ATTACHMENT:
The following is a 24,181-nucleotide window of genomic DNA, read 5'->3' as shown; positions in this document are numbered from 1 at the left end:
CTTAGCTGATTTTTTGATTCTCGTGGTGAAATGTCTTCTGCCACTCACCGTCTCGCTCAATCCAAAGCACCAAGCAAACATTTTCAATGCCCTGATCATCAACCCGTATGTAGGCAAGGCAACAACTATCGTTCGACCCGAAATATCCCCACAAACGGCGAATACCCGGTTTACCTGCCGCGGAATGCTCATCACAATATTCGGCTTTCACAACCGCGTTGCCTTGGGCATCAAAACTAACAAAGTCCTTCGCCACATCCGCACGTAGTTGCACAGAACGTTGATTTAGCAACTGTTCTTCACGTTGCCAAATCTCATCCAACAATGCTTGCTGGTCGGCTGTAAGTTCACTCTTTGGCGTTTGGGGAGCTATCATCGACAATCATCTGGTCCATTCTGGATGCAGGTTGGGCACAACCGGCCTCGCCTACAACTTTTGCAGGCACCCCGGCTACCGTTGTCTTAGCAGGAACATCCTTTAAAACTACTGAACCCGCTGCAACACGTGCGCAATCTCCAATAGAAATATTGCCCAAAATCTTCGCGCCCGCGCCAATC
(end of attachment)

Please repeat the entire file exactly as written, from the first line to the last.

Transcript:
The following is a 24,181-nucleotide window of genomic DNA, read 5'->3' as shown; positions in this document are numbered from 1 at the left end:
CTTAGCTGATTTTTTGATTCTCGTGGTGAAATGTCTTCTGCCACTCACCGTCTCGCTCAATCCAAAGCACCAAGCAAACATTTTCAATGCCCTGATCATCAACCCGTATGTAGGCAAGGCAACAACTATCGTTCGACCCGAAATATCCCCACAAACGGCGAATACCCGGTTTACCTGCCGCGGAATGCTCATCACAATATTCGGCTTTCACAACCGCGTTGCCTTGGGCATCAAAACTAACAAAGTCCTTCGCCACATCCGCACGTAGTTGCACAGAACGTTGATTTAGCAACTGTTCTTCACGTTGCCAAATCTCATCCAACAATGCTTGCTGGTCGGCTGTAAGTTCACTCTTTGGCGTTTGGGGAGCTATCATCGACAATCATCTGGTCCATTCTGGATGCAGGTTGGGCACAACCGGCCTCGCCTACAACTTTTGCAGGCACCCCGGCTACCGTTGTCTTAGCAGGAACATCCTTTAAAACTACTGAACCCGCTGCAACACGTGCGCAATCTCCAATAGAAATATTGCCCAAAATCTTCGCGCCCGCGCCAATC